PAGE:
WASHINGTON — Donald Trump “discussed at length Israel’s successful experience with a security fence that helped secure its borders” during a meeting Sunday with Israeli Prime Minister Benjamin Netanyahu, Trump’s campaign said.

Trump’s proposal to build a wall on the U.S. border with Mexico to confront illegal immigration has become a cornerstone of his campaign, although a statement issued by his campaign did not say whether he drew direct parallels with Israel’s border fence, which is meant to combat terrorism.

Trump also “acknowledged that Jerusalem has been the eternal capital of the Jewish People for over 3,000 years, and that the United States, under a Trump administration, will finally accept the long-standing congressional mandate to recognize Jerusalem as the undivided capital of the state of Israel,” his campaign said.

Palestinians claim all of east Jerusalem, including the Old City’s holy places, for the capital of a future state, while the current Israeli government says the city is its capital and won’t cede any of its eastern sector, which was annexed after the 1967 Six Day War. The annexation was not internationally recognized, and the U.S. and most other countries maintain embassies instead in Tel Aviv.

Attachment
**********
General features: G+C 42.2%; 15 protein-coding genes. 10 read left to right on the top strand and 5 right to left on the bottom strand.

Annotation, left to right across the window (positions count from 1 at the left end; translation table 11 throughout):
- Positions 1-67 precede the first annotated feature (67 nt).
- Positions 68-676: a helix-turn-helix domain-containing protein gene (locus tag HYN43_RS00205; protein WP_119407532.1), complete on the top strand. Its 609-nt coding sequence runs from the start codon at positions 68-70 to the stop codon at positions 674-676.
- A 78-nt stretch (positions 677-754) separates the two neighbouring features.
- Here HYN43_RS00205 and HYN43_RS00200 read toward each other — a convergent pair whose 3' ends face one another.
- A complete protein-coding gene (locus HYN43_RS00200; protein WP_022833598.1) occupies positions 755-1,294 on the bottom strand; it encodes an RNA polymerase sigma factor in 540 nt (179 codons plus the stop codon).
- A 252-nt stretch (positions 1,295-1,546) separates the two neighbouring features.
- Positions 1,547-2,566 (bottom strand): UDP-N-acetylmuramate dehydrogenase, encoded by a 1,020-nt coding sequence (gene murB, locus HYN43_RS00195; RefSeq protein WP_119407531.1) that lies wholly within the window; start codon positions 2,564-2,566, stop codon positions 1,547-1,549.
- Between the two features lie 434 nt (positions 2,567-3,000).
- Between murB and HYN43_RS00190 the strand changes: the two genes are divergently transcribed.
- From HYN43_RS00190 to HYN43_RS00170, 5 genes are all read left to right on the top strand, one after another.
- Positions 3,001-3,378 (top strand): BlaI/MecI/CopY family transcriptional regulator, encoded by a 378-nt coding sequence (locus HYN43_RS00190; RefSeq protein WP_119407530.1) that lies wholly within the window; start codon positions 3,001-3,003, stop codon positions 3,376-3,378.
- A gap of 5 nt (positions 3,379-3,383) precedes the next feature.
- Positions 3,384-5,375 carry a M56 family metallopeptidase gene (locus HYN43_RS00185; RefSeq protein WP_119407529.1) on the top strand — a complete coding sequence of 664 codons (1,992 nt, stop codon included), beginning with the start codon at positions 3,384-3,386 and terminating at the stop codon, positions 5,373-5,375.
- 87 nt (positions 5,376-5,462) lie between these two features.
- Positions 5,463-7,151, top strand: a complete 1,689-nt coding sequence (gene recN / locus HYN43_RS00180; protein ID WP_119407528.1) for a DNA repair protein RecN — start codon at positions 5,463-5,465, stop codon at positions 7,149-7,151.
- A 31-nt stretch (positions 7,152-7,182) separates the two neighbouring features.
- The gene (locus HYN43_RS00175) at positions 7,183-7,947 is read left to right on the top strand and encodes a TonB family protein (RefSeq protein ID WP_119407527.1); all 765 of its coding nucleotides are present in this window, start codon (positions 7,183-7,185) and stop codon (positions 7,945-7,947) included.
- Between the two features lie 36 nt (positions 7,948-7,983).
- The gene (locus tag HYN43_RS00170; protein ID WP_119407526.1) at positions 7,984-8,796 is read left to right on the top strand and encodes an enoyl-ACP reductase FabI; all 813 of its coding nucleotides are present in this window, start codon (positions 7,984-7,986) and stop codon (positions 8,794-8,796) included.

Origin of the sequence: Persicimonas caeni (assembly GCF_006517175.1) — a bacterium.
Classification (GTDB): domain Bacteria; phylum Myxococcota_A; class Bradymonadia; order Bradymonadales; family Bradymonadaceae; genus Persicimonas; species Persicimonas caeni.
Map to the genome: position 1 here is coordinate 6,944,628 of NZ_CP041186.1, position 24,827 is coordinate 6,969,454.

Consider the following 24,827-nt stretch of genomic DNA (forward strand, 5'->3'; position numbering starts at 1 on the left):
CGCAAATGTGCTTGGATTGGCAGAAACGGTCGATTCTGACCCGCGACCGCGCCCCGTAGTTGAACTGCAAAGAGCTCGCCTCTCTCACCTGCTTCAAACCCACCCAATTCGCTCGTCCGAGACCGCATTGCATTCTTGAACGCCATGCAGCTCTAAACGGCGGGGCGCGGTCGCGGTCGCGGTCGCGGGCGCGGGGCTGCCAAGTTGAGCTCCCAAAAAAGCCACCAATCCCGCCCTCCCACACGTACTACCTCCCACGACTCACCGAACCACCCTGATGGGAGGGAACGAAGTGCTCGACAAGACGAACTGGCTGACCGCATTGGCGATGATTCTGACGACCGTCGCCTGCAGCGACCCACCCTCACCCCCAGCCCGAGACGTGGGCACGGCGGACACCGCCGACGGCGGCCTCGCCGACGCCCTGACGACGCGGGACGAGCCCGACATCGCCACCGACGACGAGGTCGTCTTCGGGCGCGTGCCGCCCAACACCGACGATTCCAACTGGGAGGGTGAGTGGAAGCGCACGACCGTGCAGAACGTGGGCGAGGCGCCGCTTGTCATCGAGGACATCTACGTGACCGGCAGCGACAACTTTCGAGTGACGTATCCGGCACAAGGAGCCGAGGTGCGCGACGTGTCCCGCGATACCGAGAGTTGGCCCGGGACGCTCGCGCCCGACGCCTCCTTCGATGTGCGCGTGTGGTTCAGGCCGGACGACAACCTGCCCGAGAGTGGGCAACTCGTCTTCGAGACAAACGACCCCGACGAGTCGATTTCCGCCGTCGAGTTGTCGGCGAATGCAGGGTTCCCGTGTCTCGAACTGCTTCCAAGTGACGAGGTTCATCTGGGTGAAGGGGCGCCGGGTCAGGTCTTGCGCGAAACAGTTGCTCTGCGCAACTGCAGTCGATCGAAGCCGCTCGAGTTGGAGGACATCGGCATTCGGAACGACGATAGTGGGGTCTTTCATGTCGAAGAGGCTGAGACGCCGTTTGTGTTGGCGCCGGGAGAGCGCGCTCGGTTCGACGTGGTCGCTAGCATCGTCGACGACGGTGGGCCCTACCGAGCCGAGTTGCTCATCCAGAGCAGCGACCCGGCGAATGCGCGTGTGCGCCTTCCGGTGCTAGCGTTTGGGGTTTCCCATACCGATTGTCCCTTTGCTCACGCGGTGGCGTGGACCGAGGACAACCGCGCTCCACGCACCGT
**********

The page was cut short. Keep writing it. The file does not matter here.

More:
Trump said “peace will only come when the Palestinians renounce hatred and violence and accept Israel as a Jewish state,” his campaign said. He and Netanyahu also discussed U.S. military assistance to Israel, regional stability, and the country’s technology sector. They also talked about the Iran nuclear deal, which both oppose.

The meeting was held at Trump’s residence at Trump Tower in New York.

Hillary Clinton had arrived Sunday in New York to meet with Netanyahu as well.

The Trump campaign did not say whether the two discussed a ban on Muslim immigration that Trump has proposed and which Netanyahu has criticized, or the issue of profiling as a way to counterterrorism.

In response to a bombing in New York on Sept. 17 that injured at least 29 people, Trump cited the example of Israel. “In Israel they profile,” Trump said on Fox News. “They’ve done an unbelievable job, as good as you can do.”

A brief statement from the Netanyahu’s office said the two discussed “issues relating to Israel’s security and its efforts to achieve stability and peace in the Middle East.”

“Prime Minister Netanyahu thanked Mr. Trump for his friendship and support for Israel,” according to the statement.

Israel’s ambassador to the U.S., Ron Dermer, and Trump’s son-in-law Jared Kushner, who has advised the candidate on issues relating to Jewish voters, were also present at the meeting, according to a statement from Netanyahu’s office.

Bloomberg writers David Wainer and Jennifer Jacobs contributed to this report.

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